slowly. On-going redress efforts: Japanese Latin Americans (JLA), not eligible for reparations under the Civil Liberties Act of 1988, have continued to press for redress equity (i.e. reparations comparable to the $20,000 provided to Japanese Americans internees). Remembrance: Day of Remembrance -- February 19, 1942, the date that Executive Order 9066 was signed by President Franklin Delano Roosevelt, has been commemorated annually as a "Day of Remembrance" (DOR) in many communities and campuses for about two decades. Although DOR is a commemoration of a dark chapter in American history, it has been transformed into a celebration of the courage, dignity and persistence of the internees. The act of remembering this history – especially the courage and dignity of the Issei and Nisei – has often rekindled the commitment of younger generations and the broader public to take personal responsibility for assuring that such an injustice is never repeated -against any group of people. Can it Happen Again? "… the broad historical causes (of the internment) were racial prejudice, war hysteria and failure of political leadership" – Civil Liberties Act of 1988 In times of national or international crises, "race prejudice, war hysteria and failure of political leadership" often raise their collective heads in America, causing concern that internment, or something similar, might happen again. Following the tragedy of September 11, 2001, and the subsequent war in Afghanistan, many Arab Americans -- and those who may appear to resemble Arab Americans -- have been subject to great suspicion and even acts of serious violence. Six decades after the signing of Executive Order 9066 in 1942, which authorized the internment of Japanese Americans, the principles of civil liberties and national security are again being hotly debated. Periodically, media coverage of events involving Asians or Asian Americans has resulted in racial profiling and scapegoating, such as during the Wen Ho Lee case or China's downing of a US spy plane in 2001, Following the US spy plane incident, a local radio talk show host in Springfield, IL urged listeners to boycott all Chinese restaurants and suggested that all Chinese living in America should be sent "home" to "their country". Another commentator suggested setting up a camp for Chinese living in America. This comment was followed by the phoning and harassing of people with Chinese last names.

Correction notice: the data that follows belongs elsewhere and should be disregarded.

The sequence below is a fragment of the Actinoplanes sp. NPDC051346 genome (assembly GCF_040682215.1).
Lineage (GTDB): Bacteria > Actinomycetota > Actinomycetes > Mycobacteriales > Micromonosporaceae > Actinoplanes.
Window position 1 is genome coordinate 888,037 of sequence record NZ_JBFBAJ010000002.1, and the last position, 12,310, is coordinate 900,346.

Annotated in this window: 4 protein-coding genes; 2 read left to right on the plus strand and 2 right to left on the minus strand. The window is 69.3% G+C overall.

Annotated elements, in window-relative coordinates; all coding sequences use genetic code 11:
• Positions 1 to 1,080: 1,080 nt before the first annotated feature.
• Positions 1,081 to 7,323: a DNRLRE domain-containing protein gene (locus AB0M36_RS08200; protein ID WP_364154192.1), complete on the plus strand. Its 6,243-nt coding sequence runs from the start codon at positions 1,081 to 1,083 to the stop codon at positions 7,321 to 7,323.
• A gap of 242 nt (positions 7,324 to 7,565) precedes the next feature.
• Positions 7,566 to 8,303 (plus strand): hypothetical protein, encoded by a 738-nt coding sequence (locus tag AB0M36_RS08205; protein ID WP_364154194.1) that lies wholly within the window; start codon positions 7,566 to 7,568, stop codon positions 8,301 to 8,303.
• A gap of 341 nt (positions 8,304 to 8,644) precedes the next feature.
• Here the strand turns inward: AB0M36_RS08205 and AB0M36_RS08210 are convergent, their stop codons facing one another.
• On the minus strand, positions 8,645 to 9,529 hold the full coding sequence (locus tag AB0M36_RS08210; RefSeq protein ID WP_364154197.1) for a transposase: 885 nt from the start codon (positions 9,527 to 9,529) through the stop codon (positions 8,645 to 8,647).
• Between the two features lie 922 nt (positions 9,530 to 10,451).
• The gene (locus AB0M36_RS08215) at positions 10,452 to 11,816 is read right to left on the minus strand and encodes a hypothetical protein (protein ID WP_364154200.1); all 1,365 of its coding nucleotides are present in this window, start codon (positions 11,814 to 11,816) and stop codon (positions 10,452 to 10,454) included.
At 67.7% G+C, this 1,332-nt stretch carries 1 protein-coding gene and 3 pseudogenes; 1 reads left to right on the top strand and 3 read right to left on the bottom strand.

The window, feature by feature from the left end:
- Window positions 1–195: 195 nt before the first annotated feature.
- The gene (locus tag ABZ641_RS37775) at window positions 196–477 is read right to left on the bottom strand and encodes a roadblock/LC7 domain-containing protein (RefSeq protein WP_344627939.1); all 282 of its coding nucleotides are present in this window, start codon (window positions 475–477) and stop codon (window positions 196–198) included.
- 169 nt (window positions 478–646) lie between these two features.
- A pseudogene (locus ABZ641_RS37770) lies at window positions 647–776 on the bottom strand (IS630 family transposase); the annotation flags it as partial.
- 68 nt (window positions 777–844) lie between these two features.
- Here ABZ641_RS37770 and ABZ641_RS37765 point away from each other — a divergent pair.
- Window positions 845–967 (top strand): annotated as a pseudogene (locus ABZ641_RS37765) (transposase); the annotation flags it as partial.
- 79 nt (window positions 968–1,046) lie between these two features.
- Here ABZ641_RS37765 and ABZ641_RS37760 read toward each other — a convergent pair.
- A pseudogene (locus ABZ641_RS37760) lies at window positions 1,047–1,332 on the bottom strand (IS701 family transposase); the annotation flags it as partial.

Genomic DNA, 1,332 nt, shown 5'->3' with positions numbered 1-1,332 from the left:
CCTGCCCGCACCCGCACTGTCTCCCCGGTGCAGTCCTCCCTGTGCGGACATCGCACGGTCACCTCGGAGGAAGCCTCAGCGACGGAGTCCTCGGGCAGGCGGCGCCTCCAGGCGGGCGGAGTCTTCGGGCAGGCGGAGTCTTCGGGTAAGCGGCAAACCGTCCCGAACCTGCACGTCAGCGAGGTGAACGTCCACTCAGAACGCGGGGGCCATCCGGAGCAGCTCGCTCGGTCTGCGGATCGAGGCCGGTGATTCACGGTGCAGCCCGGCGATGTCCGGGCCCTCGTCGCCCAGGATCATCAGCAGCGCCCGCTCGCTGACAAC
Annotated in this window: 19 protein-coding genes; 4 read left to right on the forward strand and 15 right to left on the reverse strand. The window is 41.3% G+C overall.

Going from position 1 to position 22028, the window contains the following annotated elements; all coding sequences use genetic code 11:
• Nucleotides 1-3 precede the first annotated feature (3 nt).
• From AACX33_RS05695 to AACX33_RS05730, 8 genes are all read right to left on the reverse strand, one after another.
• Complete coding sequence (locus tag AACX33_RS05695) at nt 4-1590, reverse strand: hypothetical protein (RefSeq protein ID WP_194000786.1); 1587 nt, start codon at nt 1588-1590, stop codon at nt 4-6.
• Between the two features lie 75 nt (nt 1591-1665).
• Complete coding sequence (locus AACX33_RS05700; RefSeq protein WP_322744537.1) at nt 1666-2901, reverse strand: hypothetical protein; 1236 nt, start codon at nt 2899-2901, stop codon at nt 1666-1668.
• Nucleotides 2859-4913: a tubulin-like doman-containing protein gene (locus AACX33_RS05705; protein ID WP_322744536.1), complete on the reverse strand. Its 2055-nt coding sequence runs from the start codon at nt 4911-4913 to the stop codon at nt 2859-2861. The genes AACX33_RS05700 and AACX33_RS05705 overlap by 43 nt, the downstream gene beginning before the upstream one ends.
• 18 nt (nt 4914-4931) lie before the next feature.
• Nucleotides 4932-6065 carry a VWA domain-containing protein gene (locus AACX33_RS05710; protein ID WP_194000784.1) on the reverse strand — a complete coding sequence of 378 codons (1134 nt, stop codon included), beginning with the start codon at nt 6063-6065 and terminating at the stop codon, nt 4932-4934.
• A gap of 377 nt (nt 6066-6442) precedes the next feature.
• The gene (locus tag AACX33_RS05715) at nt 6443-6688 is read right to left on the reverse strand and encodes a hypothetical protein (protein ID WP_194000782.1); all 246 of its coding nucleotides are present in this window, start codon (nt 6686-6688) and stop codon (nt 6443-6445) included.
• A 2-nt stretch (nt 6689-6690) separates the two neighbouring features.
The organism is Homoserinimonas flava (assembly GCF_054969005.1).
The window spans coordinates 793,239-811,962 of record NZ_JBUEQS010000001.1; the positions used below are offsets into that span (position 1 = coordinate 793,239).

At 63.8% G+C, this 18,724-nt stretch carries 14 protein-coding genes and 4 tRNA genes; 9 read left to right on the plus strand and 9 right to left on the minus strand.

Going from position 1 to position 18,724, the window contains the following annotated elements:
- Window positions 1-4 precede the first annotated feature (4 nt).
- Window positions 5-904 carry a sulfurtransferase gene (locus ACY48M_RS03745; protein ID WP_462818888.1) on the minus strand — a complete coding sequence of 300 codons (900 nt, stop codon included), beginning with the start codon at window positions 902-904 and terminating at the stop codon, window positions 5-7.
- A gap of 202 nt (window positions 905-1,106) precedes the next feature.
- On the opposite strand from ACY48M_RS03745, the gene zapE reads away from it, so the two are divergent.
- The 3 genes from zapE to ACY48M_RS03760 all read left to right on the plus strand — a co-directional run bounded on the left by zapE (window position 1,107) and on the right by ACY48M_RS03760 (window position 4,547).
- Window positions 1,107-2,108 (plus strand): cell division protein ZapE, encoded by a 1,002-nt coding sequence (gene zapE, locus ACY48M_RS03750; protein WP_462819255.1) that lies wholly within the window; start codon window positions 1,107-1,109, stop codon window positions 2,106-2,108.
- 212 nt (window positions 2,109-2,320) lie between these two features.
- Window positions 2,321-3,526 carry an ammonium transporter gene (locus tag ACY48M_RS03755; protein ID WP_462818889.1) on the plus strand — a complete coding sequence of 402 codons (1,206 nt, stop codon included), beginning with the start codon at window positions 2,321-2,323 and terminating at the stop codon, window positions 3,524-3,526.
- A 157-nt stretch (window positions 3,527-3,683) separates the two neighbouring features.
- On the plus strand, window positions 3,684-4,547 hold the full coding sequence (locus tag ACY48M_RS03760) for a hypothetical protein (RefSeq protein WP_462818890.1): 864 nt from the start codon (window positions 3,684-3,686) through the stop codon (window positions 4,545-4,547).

Rather than being seen as loyal citizens, Americans of Asian or Arab descent are too often viewed as "foreigners", even though they and their descendants have made as much a contribution to our country as most other Americans. As the media and others compared the World Trade Center attacks to the bombing of Pearl Harbor, many Japanese Americans -- including Norman Mineta, a former internee and now a member of the President’s Cabinet -- recognized and warned against the potential for scapegoating Arab, South Asian, Muslim and Sikh Americans. This message was reiterated by President Bush and other government leaders, invoking the lessons of the internment as a powerful cautionary tale for the post 9/11 period. How do we prevent the injustice of internment from happening again? Perhaps it starts with learning about this historic mistake, as well as working to eliminate the causes for continuing racial prejudice today. What do you think? What is your responsibility? What can you do as one individual? Your voice and actions can be an important part not only of preventing the gross injustice of internment from happening again, but also preventing the other negative effects of racial hatred and prejudice. The Resources on Anti-Asian Violence and Racial Profiling provide examples of how recent events involving Asian Americans have been addressed by media, government and the general public.